PLACERVILLE, CALIFORNIA

Opinion

Billingsley’s bullets: Advice from my psychiatrist

By From page A4 | August 01, 2014

When I visit my dental hygienist, Katrina, it feels like I am in a psychiatrist’s office. She has me lie down on a couch/chair that could fit well into any psychiatric office. Katrina then asks me if I have had any problems since I last visited her. Her soft, friendly voice relaxes me.

Her counseling voice leads me to confess that I need to improve on my flossing – and I will try harder. Like a competent psychiatrist, she encourages the little progress I have exhibited and offers advice on how I can improve my dental care. She is not judgmental, but does offer positive suggestions for improving my self-image and my health in general.

The mask she wears leads me to believe that I really am seeing a mysterious psychiatrist who pretends to be a dental hygienist.

• Over the years, another dental hygienist convinced me that he was a secret CIA agent. The first thing he did was shine a very bright light into my eyes and then started asking me investigative questions, such as “Do you live at the same address and still have the same telephone number?”

He also asked about my dental behavior since I last saw him and wanted to know if I followed his last instructions from our previous visit. During the entire session he never removed his mask or offered his name. The last thing he said to me was, “You are free to go.”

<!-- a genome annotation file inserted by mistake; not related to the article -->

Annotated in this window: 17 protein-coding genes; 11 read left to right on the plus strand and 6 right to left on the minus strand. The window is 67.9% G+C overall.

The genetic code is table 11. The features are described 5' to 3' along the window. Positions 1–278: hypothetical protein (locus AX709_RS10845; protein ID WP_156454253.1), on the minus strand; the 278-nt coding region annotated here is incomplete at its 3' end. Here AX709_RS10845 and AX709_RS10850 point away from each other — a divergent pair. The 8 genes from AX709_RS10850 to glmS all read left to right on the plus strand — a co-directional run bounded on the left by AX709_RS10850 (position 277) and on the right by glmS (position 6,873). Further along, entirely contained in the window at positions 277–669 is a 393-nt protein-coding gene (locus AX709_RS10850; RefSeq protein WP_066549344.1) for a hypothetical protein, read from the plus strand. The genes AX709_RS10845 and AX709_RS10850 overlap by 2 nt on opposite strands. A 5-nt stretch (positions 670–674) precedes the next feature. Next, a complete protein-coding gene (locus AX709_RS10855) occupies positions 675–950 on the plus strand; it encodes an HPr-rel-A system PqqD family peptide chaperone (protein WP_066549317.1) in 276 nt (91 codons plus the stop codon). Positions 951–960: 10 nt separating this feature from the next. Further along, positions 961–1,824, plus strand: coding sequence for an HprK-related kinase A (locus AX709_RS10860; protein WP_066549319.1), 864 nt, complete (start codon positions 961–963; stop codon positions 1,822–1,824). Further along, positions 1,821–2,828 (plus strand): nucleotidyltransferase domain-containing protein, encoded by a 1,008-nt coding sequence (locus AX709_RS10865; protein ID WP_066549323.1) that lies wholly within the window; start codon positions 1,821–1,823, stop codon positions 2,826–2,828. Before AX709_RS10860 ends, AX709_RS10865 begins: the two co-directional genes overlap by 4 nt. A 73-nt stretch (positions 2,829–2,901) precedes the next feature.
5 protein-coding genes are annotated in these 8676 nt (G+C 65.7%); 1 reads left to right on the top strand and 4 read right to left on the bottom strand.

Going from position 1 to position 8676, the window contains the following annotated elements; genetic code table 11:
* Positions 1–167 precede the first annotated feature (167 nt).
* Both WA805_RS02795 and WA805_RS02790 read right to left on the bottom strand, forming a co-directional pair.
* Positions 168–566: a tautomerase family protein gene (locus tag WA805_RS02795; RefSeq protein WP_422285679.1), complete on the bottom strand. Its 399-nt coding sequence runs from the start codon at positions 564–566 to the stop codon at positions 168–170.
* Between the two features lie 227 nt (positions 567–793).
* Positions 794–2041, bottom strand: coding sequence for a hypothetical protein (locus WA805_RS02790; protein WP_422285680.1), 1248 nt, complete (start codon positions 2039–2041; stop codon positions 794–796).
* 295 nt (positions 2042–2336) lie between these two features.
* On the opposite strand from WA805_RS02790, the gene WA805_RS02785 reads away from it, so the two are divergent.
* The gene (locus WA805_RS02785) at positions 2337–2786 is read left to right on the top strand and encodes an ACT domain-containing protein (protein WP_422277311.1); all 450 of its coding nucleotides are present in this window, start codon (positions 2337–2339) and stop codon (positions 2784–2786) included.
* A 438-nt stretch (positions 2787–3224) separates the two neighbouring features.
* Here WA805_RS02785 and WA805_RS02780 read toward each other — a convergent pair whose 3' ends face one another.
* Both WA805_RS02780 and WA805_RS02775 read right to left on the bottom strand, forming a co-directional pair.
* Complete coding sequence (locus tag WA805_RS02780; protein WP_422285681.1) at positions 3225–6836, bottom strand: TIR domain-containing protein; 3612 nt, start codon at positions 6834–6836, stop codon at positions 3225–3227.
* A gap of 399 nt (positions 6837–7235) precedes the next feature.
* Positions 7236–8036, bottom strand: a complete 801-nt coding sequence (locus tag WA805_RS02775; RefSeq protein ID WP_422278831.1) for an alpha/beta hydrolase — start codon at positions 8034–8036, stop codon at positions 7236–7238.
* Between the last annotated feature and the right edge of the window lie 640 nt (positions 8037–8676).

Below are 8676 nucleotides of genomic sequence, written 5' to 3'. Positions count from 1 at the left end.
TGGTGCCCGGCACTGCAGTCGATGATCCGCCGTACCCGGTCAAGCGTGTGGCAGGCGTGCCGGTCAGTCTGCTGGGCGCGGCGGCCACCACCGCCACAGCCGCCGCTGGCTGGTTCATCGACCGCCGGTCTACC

• Some people refer to me as having “too vivid an imagination” about life in general. Others suggest I am a tad paranoid. I am not paranoid, but I don’t want the male CIA agent working on me again!

• As for Katrina, I always feel better physically and emotionally after seeing her. The next time I see her I will greet her as “Dr. Katrina.”

• A co-worker recently asked me, “What is your favorite animal? I immediately said, “Someone else’s puppy.”

If you have a puppy, feel free to invite me to your house, but don’t expect an invitation to bring your puppy to my house. As to your puppy (at your house), I will gladly rub his tummy, back and ears. I will even hold him on my lap and sing, “Michael Row Your Boat Ashore” to him/her. Both of us will be content.

Raising animals requires more patience and time than I am willing to devote. I admire animal lovers, but I don’t envy them. Good luck with your pet!

• Maybe women live longer because they are too busy to sit down for long periods of time. The Lazy Boy chair does not become their best friend. From my life observations, the people who remain active, mentally and physically, live longer. They also enjoy life more because they have energy and enthusiasm to spare. Optimism is their trademark, and “Ain’t life awful” never enters their minds.

•  These energy-filled people make time for volunteer work to help others. Kindness and compassion are important to these optimists. When others feel better, they feel better. They actually believe the universe is friendly, and they want it to stay that way.

High-energy people avoid doomsday conversations. When they get together, there is lots of laughter, lots of compliments, and a “we can do it” mentality.

• You can’t prevent negative thoughts or negative people from entering your life, but you can determine how long they remain there!

Bob Billingsley’s column appears biweekly. He also writes Heard Over the Back Fence three times a week.

Bob Billingsley

Bob Billingsley writes Heard Over the Back Fence three times a week, keeping his pen on the pulse of the community. He also writes a biweekly column called Billingsley's Bullets, in which he uses “sideways” thinking to make your day a little easier to handle.
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